Promises from slick marketing campaigns that by putting your property and assets into a trust you can avoid care home fees and Inheritance Tax (IHT) are all over the local and national press.
Several companies are currently running high profile marketing campaigns targeting people concerned about their wealth being chipped away by care home fees and IHT. Often termed in the adverts as ‘Asset Protection Trusts’ or ‘Family Protection Trusts’, this type of trust has been around for many years but has been given a ‘marketing makeover’ by these companies, who are eager to cash in on worried consumers, often charging several thousand pounds to set one up. In fact, in our opinion, this type of trust may only be suitable for the circumstances of around 5% of the UK population.
The companies often name themselves as Trustees on the Trusts they establish meaning that they then own and control the assets within the Trust; for instance, if you put your house into the trust, then the company directors (as the Trustees) own your house. It isn’t possible to end the trust without their consent and in order to give that consent many will charge a fee of several hundred pounds for meetings and further charges will be made should the Trustees retire from the Trusts.
Why Don’t These Trusts Work?
If you need to go into care in the future a local authority could decide you should pay for your care anyway because by putting your assets into the trust you have ‘deliberately deprived’ yourself of capital which could have been used to meet the costs.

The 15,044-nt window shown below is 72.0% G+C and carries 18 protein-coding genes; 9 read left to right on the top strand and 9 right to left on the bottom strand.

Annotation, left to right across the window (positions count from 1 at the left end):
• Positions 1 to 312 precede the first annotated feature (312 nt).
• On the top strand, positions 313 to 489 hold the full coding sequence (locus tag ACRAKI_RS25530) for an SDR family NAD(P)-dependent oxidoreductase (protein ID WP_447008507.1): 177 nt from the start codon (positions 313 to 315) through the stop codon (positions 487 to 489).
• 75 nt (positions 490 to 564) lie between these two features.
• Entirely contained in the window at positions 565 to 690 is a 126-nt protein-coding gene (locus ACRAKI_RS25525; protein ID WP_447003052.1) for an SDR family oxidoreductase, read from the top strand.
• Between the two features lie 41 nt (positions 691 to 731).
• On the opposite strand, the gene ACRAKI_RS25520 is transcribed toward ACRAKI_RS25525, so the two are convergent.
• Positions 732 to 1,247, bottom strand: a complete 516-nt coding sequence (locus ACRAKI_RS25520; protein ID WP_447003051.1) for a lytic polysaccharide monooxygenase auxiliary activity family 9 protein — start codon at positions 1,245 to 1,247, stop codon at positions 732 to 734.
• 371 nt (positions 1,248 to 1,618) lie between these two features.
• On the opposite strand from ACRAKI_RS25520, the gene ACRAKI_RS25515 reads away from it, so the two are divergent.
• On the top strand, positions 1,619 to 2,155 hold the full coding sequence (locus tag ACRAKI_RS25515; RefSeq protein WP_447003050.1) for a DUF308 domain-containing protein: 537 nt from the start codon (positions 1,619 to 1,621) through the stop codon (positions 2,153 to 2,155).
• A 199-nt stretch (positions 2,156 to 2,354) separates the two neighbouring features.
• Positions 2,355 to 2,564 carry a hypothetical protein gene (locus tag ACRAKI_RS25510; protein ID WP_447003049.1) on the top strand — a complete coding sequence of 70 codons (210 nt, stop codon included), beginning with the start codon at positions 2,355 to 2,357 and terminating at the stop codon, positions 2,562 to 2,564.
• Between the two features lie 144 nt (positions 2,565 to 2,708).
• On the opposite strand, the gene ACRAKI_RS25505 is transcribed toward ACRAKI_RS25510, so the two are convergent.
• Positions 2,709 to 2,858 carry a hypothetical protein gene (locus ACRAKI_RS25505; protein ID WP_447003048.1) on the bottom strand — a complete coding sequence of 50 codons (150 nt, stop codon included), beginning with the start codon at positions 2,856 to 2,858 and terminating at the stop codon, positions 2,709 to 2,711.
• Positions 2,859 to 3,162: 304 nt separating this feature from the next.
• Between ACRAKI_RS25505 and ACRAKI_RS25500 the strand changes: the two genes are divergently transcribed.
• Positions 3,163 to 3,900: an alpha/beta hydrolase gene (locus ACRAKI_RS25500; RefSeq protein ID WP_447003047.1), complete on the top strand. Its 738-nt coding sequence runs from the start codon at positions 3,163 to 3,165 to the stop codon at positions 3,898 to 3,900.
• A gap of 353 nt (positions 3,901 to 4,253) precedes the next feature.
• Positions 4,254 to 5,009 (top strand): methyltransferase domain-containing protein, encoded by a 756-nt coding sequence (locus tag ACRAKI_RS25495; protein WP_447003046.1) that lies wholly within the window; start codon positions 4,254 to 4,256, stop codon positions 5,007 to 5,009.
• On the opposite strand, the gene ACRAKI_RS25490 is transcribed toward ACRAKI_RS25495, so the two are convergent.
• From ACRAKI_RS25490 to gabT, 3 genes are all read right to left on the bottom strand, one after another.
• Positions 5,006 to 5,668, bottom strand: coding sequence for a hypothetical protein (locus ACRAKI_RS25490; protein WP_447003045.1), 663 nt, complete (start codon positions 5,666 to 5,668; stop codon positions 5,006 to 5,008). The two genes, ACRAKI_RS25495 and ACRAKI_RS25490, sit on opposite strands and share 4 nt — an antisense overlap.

How Are They Getting Away With It?
The provision of advice around Will writing and estate planning is not regulated by a professional body; the scheme these companies are marketing is not illegal but would only be suitable in a very limited percentage of cases.
If you are considering whether a trust would suitable for your situation, you should seek advice from a regulated professional with appropriate qualifications.
It is advisable to use a provider who is regulated such as a Solicitor or a member of the Society of Trusts and Estates Practitioners. Solicitors are regulated by the SRA and are required to have professional indemnity insurance. If the firm you used to make your Will no longer exists, then your documents will still be safe as the SRA will ensure all matters are passed to another Solicitors’ firm. Anyone can call themselves a ‘lawyer’ but only Solicitors with practising certificates issued by the SRA can legally use that term.
If you would like to talk to us about how we can help you please contact Rebecca Head or Joanna Parkin on 01543 440 308 or use the contact form on our website https://www.fouroakslegalservices.com/contact/